Israel twice retaliated by shelling Syrian positions. It also faces guerrilla attacks from Egypt’s Sinai, a region adjacent to the Gaza Strip.
The current offensive is thus also meant to test the reaction of Egypt, whose security cooperation is necessary for enforcing the 1979 peace treaty, and stability in Sinai and Gaza.
By recalling the Egyptian ambassador from Israel and appealing for U.S. and Arab League intervention, President Muhammad Mursi seemed to show his preference for diplomacy. On Friday, he dispatched Prime Minister Hesham Qandil on a brief solidarity visit to Gaza.
Israel’s ulterior motive behind the operation might be just that – not only to deliver a deterrent message to Hamas through Egypt, but to show the larger Arab world, including the Shia organisation Hezbollah in Lebanon, and beyond that, Iran, that Israel is still strong and strikes when feeling threatened.
By and large, the operation serves both foes’ interests. For instance, it serves Israel, partly because so long as the operation continues, Palestinian Authority President Mahmoud Abbas’s declared intention to have the U.N. General Assembly endorse Palestine as a non-member state is no pressing matter.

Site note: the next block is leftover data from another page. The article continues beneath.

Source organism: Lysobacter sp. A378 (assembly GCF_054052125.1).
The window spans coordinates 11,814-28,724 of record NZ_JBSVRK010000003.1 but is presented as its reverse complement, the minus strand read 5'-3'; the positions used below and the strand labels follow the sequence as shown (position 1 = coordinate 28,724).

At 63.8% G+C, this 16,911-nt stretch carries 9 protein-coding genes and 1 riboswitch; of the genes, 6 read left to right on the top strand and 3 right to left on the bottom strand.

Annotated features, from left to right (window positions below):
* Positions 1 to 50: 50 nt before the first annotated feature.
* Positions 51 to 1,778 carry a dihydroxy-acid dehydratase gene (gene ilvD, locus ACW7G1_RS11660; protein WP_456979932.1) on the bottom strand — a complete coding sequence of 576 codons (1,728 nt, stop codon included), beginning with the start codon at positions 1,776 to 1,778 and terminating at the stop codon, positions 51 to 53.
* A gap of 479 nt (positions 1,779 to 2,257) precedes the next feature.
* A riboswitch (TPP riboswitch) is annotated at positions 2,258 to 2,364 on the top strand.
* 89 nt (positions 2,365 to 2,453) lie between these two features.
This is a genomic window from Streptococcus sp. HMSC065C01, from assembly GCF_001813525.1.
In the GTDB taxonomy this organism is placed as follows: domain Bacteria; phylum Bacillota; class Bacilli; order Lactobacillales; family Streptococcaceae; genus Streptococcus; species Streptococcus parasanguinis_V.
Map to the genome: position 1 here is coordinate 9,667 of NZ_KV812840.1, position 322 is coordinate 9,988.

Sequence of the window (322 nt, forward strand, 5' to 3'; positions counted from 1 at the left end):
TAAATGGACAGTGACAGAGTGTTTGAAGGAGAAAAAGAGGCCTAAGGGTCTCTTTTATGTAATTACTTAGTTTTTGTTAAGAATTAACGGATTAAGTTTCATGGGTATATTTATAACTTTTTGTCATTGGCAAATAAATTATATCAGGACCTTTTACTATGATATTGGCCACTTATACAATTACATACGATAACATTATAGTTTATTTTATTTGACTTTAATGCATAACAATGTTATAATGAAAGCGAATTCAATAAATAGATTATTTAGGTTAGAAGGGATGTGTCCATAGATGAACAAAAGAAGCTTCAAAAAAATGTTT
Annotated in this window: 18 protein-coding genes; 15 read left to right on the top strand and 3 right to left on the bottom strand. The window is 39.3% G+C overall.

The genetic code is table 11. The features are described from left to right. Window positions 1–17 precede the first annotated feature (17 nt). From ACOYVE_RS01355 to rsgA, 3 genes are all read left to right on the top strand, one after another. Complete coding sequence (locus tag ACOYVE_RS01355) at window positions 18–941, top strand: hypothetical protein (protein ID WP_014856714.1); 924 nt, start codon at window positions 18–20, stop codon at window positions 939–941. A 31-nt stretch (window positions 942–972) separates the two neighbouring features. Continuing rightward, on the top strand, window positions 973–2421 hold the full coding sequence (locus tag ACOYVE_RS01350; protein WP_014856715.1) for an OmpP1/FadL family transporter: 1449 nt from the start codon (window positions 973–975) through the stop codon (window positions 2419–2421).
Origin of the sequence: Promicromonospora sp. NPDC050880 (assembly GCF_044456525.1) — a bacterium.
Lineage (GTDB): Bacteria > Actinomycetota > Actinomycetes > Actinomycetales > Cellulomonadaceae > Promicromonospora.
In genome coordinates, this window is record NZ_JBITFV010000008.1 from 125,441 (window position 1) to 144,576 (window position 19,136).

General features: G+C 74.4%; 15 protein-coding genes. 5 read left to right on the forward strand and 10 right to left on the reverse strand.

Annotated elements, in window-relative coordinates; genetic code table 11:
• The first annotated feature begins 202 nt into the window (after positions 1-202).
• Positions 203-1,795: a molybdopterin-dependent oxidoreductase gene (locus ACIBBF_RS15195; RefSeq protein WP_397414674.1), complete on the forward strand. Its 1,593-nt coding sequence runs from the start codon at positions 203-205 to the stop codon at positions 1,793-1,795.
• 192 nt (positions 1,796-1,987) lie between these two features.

After having prevented more extreme Islamist factions from shelling Israel during four years of uneasy security ‘cooperation’ with Israel, Hamas can finally reposition itself at the vanguard of the resistance against the Israeli occupation.
Besides, Hamas’s non-compliance to an Israeli-imposed truce could constitute a deliberate tactic aimed at dragging the Israeli military into Gaza in a remake of the 2008-9 war, thereby hoping that Israel’s invasion will arouse international opprobrium.
On Friday evening, ‘Fajr’ rockets targeted Jerusalem and hit the occupied West Bank.
In theory at least, Hamas’s brinkmanship could inadvertently achieve what the Gaza war didn’t achieve – its own removal from power once and for all after five years of rule, and replacement by Abbas’s Palestinian Authority.
But Hamas knows what Israel knows – expecting the Palestinian Authority to take control over the Strip under such conditions is improbable. And it’s also highly improbable that having withdrawn from it voluntarily in 2005, Israel would want to reoccupy the Gaza Strip.
In addition, given Israeli Prime Minister Benjamin Netanyahu’s track record regarding peace negotiations with Abbas, the period of grace that Israel currently enjoys would be short-lived were the Israeli Prime Minister to order a full-fledged invasion of Gaza.
Eventually, the tangible prospect of Netanyahu’s re-election in two months might have a moderating effect on the operation, even though placing security – neither peace nor social issues – high on the agenda of the election campaign serves the incumbent’s calculations.
After all, getting Israel entangled in Gaza for too long and too close to election date could risk spoiling his chances of remaining at the helm.
Yet, as long as Hamas refuses to agree to a meaningful truce with Israel, the operation will go on, with all the risks of a deeper confrontation that the continuation of the operation entails.